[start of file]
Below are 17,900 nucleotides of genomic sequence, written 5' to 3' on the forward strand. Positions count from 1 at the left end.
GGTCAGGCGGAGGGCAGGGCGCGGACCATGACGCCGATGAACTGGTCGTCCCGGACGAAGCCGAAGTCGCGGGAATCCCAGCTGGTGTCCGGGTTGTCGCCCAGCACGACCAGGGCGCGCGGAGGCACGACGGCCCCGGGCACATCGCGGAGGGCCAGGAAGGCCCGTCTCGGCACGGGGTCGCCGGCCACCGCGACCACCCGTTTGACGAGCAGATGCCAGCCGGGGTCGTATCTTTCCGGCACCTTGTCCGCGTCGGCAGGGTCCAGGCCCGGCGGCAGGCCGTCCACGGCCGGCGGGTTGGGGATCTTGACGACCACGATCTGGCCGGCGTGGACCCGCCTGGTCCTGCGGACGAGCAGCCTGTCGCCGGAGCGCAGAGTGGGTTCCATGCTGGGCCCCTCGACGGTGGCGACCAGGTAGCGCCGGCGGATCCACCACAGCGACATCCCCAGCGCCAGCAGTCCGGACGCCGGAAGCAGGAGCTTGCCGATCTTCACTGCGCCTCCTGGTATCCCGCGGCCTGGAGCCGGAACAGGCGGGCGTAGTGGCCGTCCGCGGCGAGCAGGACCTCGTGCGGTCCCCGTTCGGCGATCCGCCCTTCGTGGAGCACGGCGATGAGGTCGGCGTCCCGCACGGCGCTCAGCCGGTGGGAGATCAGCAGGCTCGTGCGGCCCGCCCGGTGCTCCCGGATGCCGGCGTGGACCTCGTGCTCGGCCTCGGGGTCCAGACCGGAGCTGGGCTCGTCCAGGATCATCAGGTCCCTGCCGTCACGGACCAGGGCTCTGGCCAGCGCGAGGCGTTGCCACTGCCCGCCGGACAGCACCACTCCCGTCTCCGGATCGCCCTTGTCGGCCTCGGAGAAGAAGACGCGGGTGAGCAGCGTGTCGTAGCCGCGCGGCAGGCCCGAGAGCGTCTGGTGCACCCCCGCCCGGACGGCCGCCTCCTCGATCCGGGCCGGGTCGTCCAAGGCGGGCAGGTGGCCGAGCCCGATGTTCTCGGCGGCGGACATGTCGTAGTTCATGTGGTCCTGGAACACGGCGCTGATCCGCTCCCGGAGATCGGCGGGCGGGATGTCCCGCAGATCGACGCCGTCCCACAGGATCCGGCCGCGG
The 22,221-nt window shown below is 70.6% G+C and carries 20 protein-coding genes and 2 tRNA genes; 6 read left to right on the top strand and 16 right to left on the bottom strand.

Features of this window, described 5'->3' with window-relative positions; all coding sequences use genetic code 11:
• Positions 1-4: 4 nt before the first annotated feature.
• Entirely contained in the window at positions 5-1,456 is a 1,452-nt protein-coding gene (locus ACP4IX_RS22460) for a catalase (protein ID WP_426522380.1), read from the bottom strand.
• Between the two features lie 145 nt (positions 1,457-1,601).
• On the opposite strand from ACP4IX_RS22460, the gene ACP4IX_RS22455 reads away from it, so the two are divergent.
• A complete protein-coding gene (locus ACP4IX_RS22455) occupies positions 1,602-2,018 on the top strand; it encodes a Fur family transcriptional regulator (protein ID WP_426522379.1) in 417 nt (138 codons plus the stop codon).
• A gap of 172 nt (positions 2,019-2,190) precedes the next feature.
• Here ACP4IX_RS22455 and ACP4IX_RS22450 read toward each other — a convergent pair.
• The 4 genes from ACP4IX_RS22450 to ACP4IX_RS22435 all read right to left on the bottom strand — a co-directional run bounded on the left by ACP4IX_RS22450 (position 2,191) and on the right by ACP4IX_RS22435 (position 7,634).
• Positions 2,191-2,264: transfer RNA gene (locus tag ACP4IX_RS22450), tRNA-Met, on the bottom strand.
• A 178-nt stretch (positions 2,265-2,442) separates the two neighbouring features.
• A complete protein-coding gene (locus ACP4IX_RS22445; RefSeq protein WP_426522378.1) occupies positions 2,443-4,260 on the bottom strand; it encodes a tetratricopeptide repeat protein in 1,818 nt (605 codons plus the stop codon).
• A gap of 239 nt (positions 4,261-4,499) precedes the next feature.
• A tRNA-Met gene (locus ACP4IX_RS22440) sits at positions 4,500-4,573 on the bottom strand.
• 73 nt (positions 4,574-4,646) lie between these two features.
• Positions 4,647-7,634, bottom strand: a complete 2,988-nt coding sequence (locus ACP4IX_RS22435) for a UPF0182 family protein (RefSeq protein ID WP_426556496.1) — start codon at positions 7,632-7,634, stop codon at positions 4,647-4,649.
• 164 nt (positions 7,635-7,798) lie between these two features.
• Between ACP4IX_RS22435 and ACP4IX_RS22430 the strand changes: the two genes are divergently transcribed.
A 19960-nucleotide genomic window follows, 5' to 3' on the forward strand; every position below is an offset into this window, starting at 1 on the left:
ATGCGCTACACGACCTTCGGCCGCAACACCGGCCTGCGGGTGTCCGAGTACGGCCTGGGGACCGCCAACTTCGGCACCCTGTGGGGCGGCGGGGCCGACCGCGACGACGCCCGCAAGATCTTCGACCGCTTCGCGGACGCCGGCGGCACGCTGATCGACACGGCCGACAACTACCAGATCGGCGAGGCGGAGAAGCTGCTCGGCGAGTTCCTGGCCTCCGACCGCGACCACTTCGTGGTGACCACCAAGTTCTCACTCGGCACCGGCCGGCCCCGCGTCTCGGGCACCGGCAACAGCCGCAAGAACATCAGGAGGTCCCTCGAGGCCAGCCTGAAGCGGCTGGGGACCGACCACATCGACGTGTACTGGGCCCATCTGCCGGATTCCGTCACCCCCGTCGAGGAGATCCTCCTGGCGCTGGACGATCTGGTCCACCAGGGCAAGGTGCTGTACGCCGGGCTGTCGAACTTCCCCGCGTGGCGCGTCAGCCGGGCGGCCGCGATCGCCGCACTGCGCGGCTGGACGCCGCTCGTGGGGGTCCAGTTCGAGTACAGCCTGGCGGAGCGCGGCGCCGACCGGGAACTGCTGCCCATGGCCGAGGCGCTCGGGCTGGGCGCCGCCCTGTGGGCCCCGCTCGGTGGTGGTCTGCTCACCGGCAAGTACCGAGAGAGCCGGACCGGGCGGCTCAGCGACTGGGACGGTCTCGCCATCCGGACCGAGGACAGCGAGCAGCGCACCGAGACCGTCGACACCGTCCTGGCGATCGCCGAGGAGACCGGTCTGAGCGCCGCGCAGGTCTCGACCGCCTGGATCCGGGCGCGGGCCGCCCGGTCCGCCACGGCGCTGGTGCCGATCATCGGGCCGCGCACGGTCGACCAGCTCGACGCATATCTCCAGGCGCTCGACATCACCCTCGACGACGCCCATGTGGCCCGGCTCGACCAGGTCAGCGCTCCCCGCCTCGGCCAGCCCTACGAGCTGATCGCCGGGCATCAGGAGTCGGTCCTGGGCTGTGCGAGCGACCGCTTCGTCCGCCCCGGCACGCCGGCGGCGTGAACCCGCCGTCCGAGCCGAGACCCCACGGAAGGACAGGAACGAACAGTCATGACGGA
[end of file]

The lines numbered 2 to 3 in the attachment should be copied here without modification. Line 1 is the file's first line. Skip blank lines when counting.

GGTCAGGCGGAGGGCAGGGCGCGGACCATGACGCCGATGAACTGGTCGTCCCGGACGAAGCCGAAGTCGCGGGAATCCCAGCTGGTGTCCGGGTTGTCGCCCAGCACGACCAGGGCGCGCGGAGGCACGACGGCCCCGGGCACATCGCGGAGGGCCAGGAAGGCCCGTCTCGGCACGGGGTCGCCGGCCACCGCGACCACCCGTTTGACGAGCAGATGCCAGCCGGGGTCGTATCTTTCCGGCACCTTGTCCGCGTCGGCAGGGTCCAGGCCCGGCGGCAGGCCGTCCACGGCCGGCGGGTTGGGGATCTTGACGACCACGATCTGGCCGGCGTGGACCCGCCTGGTCCTGCGGACGAGCAGCCTGTCGCCGGAGCGCAGAGTGGGTTCCATGCTGGGCCCCTCGACGGTGGCGACCAGGTAGCGCCGGCGGATCCACCACAGCGACATCCCCAGCGCCAGCAGTCCGGACGCCGGAAGCAGGAGCTTGCCGATCTTCACTGCGCCTCCTGGTATCCCGCGGCCTGGAGCCGGAACAGGCGGGCGTAGTGGCCGTCCGCGGCGAGCAGGACCTCGTGCGGTCCCCGTTCGGCGATCCGCCCTTCGTGGAGCACGGCGATGAGGTCGGCGTCCCGCACGGCGCTCAGCCGGTGGGAGATCAGCAGGCTCGTGCGGCCCGCCCGGTGCTCCCGGATGCCGGCGTGGACCTCGTGCTCGGCCTCGGGGTCCAGACCGGAGCTGGGCTCGTCCAGGATCATCAGGTCCCTGCCGTCACGGACCAGGGCTCTGGCCAGCGCGAGGCGTTGCCACTGCCCGCCGGACAGCACCACTCCCGTCTCCGGATCGCCCTTGTCGGCCTCGGAGAAGAAGACGCGGGTGAGCAGCGTGTCGTAGCCGCGCGGCAGGCCCGAGAGCGTCTGGTGCACCCCCGCCCGGACGGCCGCCTCCTCGATCCGGGCCGGGTCGTCCAAGGCGGGCAGGTGGCCGAGCCCGATGTTCTCGGCGGCGGACATGTCGTAGTTCATGTGGTCCTGGAACACGGCGCTGATCCGCTCCCGGAGATCGGCGGGCGGGATGTCCCGCAGATCGACGCCGTCCCACAGGATCCGGCCGCGG
The 22,221-nt window shown below is 70.6% G+C and carries 20 protein-coding genes and 2 tRNA genes; 6 read left to right on the top strand and 16 right to left on the bottom strand.